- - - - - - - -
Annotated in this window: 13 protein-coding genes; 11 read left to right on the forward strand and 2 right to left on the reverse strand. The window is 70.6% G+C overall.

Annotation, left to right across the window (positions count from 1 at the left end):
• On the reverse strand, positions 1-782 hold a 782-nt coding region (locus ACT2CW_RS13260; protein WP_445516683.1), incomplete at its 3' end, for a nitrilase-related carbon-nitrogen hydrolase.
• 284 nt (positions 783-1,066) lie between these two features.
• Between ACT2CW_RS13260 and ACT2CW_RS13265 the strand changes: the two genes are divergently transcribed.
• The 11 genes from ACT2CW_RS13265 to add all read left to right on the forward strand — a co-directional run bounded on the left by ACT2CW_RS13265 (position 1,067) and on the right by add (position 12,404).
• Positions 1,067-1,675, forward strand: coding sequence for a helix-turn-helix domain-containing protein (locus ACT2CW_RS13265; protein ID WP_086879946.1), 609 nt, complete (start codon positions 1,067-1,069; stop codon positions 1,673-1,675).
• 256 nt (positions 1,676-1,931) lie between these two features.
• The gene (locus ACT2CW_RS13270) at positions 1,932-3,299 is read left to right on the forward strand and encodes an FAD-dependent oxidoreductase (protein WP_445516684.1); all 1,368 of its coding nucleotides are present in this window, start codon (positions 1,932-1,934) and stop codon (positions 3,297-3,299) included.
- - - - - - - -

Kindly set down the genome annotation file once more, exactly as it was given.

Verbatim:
Annotated in this window: 13 protein-coding genes; 11 read left to right on the forward strand and 2 right to left on the reverse strand. The window is 70.6% G+C overall.

Annotation, left to right across the window (positions count from 1 at the left end):
• On the reverse strand, positions 1-782 hold a 782-nt coding region (locus ACT2CW_RS13260; protein WP_445516683.1), incomplete at its 3' end, for a nitrilase-related carbon-nitrogen hydrolase.
• 284 nt (positions 783-1,066) lie between these two features.
• Between ACT2CW_RS13260 and ACT2CW_RS13265 the strand changes: the two genes are divergently transcribed.
• The 11 genes from ACT2CW_RS13265 to add all read left to right on the forward strand — a co-directional run bounded on the left by ACT2CW_RS13265 (position 1,067) and on the right by add (position 12,404).
• Positions 1,067-1,675, forward strand: coding sequence for a helix-turn-helix domain-containing protein (locus ACT2CW_RS13265; protein ID WP_086879946.1), 609 nt, complete (start codon positions 1,067-1,069; stop codon positions 1,673-1,675).
• 256 nt (positions 1,676-1,931) lie between these two features.
• The gene (locus ACT2CW_RS13270) at positions 1,932-3,299 is read left to right on the forward strand and encodes an FAD-dependent oxidoreductase (protein WP_445516684.1); all 1,368 of its coding nucleotides are present in this window, start codon (positions 1,932-1,934) and stop codon (positions 3,297-3,299) included.